On route to an international gastronomy conference in Pamplona, Spain, we booked seats on Iberia Premium Economy Flight IB6250, departing from John F. Kennedy International Airport (JFK) through Madrid-Barajas Airport (MAD). (We also flew the same class of service on our return from Spain.)
Flying Iberia Premium Economy for this long-haul flight was well worth the cost. The first segment of our flight departed from New York at 5 PM and was scheduled to arrive in Madrid, Spain six hours and 13 minutes later.
About Iberia Airlines
The new-to-us airline is the flag carrier of Spain. In operation since 1927, Iberia has been part of the International Airlines Group (IAG) and a member of the OneWorld Alliance that offers flights to 841 destinations in 157 countries with its codeshare partners—which include American Airlines, Qantas, Avianca and British Airways.
Iberia is the major carrier for domestic routes within Spain and also operates some 600 flights a day across Europe, Africa, and the Americas. In 2008, the airline merged with British Airways but each carrier maintains its individual brand identity.
The Iberia feet includes A319, A320 A320Neo and A321 planes used primarily for short hauls, and A330, A340 and A350 for long-haul flights. Each of the planes is named after a destination or person associated with Spain, e.g., Miami, Costa Rica, etc.
One nice thing we learned in flight (too late for us but maybe timely for you): If your itinerary includes a stopover in Madrid, the Iberia Stopover program allows passengers to visit the city and stay up to six nights without incurring any additional flight costs.
Living Room (as it’s called in the trade)
When we boarded the A350-900 aircraft, we turned right after the door walking past a small section with only three rows arranged in a 2 x 3 x 2 seat configuration. Presuming those 21 seats were a Business Class cabin, we kept walking until we realized that we had just passed our reserved seats, Seats 12 J & L. (Lie-flat Business Class seats were located further forward, towards the nose of the plane).
Our seats were comfortable and spacious. Their approximate dimensions: 19.2” wide with 37” inches of separation between rows and a seat incline of about 7.1”. We loved the diminutive size of our cabin and sitting in two seats next to the window, we were blissfully unaware of any other passengers. Since we were flying during the start of the Coronavirus scare, we were glad to be somewhat removed from our neighbors.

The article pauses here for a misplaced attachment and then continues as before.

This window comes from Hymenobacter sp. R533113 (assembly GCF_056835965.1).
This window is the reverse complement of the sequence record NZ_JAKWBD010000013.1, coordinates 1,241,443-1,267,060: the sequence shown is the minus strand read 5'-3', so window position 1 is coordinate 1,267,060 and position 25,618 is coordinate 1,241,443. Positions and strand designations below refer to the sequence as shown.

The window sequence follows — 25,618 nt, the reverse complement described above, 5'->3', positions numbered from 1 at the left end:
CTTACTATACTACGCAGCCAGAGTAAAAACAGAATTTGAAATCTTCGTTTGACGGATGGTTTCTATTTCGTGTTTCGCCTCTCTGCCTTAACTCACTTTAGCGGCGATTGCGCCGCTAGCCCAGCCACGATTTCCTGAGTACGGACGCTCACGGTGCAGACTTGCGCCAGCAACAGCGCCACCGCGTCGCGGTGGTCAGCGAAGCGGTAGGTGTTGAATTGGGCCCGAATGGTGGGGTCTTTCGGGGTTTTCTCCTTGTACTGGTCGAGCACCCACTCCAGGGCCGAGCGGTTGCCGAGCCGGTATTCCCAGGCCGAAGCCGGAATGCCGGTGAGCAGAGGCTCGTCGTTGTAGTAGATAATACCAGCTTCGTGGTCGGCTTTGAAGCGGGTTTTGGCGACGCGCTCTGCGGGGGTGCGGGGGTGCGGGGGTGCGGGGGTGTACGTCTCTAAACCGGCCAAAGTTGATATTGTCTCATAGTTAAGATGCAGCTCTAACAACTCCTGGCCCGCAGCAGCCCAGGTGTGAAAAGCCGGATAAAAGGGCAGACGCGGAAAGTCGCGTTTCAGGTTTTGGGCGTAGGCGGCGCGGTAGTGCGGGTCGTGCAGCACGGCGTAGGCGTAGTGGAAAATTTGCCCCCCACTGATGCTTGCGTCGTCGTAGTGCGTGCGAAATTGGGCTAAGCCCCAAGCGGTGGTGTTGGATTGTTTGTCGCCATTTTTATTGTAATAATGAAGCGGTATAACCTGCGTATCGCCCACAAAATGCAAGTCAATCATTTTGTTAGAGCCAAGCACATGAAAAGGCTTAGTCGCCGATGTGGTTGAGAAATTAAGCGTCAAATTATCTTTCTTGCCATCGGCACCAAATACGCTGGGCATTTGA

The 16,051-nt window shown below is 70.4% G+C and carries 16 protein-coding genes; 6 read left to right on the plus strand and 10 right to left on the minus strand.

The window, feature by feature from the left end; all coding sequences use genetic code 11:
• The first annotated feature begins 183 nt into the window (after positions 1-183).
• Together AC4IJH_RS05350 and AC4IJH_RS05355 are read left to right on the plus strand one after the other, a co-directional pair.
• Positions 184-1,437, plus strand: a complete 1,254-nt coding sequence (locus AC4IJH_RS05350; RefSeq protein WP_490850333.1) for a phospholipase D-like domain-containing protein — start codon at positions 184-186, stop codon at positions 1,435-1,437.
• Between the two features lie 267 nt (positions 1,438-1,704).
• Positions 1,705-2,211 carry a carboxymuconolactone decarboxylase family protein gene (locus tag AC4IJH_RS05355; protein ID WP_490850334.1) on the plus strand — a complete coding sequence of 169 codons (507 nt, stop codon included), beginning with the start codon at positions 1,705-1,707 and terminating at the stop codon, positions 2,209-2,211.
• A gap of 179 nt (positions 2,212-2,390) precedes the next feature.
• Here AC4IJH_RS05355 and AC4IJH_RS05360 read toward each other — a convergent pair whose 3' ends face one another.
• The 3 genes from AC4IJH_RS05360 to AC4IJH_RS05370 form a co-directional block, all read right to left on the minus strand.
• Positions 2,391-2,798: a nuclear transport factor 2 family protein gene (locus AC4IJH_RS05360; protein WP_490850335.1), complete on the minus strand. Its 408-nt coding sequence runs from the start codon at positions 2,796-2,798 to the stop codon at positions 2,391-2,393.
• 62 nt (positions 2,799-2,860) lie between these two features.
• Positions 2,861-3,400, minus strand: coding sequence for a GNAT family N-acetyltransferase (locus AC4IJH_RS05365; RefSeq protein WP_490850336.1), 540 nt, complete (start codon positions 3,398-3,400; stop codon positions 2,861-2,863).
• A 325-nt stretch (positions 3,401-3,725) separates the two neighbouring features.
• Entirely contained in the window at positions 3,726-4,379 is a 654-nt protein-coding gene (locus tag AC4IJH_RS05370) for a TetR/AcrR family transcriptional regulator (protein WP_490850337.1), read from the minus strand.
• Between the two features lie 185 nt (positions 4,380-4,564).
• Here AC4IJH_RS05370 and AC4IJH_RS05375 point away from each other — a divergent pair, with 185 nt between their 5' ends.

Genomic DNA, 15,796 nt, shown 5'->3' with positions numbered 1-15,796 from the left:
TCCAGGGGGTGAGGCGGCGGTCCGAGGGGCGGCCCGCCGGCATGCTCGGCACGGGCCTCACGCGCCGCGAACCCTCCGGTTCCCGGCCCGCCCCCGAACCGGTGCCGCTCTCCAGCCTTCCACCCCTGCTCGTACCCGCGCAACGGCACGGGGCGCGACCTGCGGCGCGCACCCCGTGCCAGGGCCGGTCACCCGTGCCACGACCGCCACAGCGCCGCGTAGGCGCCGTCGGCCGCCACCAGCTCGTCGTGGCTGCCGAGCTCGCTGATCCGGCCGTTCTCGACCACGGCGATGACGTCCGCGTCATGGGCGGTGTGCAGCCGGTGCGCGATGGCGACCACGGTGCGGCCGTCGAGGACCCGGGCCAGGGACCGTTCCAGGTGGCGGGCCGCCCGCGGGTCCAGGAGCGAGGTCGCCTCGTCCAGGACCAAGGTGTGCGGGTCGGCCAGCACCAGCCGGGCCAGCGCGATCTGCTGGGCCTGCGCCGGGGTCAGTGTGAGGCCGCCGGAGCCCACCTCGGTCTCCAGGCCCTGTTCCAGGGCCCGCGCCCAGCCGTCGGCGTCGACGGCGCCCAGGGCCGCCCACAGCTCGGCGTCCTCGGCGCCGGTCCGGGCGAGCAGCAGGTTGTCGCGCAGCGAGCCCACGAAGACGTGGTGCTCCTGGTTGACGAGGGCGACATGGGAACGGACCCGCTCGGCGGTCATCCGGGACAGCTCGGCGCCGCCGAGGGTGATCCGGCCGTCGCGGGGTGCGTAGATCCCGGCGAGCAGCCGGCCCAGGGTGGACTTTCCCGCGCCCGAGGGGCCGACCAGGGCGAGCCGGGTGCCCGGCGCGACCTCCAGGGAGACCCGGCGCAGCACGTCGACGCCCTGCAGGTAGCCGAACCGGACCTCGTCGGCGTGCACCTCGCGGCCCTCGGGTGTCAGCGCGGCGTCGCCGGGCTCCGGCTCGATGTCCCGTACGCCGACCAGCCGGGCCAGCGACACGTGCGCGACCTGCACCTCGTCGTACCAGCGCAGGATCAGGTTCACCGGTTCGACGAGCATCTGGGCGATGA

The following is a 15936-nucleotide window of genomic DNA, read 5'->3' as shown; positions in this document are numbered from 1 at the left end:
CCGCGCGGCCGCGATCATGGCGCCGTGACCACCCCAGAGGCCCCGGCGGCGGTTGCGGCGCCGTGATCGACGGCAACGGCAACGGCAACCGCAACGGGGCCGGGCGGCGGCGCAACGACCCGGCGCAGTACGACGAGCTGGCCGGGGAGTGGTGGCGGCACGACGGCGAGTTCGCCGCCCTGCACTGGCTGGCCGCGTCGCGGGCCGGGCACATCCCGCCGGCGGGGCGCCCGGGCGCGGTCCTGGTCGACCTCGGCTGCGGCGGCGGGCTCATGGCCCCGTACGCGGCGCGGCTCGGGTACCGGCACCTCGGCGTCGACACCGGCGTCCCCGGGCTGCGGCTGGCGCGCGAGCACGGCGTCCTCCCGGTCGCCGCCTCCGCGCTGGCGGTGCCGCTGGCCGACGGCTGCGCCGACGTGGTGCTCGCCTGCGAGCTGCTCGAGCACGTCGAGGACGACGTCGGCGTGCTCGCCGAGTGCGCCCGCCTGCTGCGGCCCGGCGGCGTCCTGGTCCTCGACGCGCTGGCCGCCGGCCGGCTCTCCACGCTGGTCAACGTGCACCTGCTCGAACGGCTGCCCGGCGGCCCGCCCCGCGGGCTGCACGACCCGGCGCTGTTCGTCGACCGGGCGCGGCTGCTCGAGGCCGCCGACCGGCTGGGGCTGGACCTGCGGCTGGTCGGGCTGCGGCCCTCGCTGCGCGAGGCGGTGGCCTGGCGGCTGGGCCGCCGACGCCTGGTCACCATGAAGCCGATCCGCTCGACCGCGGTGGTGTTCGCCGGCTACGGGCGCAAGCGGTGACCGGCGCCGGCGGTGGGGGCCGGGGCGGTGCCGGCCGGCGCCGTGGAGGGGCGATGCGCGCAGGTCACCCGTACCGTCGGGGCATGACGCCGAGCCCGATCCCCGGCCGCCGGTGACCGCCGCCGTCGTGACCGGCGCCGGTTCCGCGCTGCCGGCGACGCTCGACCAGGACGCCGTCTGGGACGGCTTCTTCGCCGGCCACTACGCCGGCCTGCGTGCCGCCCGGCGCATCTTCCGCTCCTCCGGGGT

However. one annoyance was the large stationary armrest that held the tray tables (instead of being in the seatback in front of us). Because the arm didn’t move, it was extremely difficult to get out of the window seat when the passengers in the row in front of us put their seats in the reclining position.
Flight Safety Instructions
In-flight safety instructions were delivered through the seat-back entertainment system with a flight attendant simultaneously demonstrating the steps in the aisle.
Food and Service
After the door closed, we were offered a choice of fresh water or orange juice. We were given real pillows and blankets, and large, noise-canceling headphones, as well as an amenity kit with a toothbrush, toothpaste, socks and eyeshades.
Our 5 PM take-off was on time and before we knew it, we were flying at an altitude of 35,000 feet with tailwinds that promised an early arrival at our destination. Another nice thing about the fight: Our Iberia pilot was informative, in both Spanish and English, alerting us to the plane’s speed, possible turbulence and weather conditions at our destination.
Dinner was served shortly after takeoff, a nod to those who opt to sleep on long-haul flights. The meal was one of the tastiest we’ve had in flight for a long time. We were offered a choice of pasta or chicken. The line promises to showcase the “gastronomic wealth” of Spain in its menus and although good, the meal didn’t quite achieve that goal.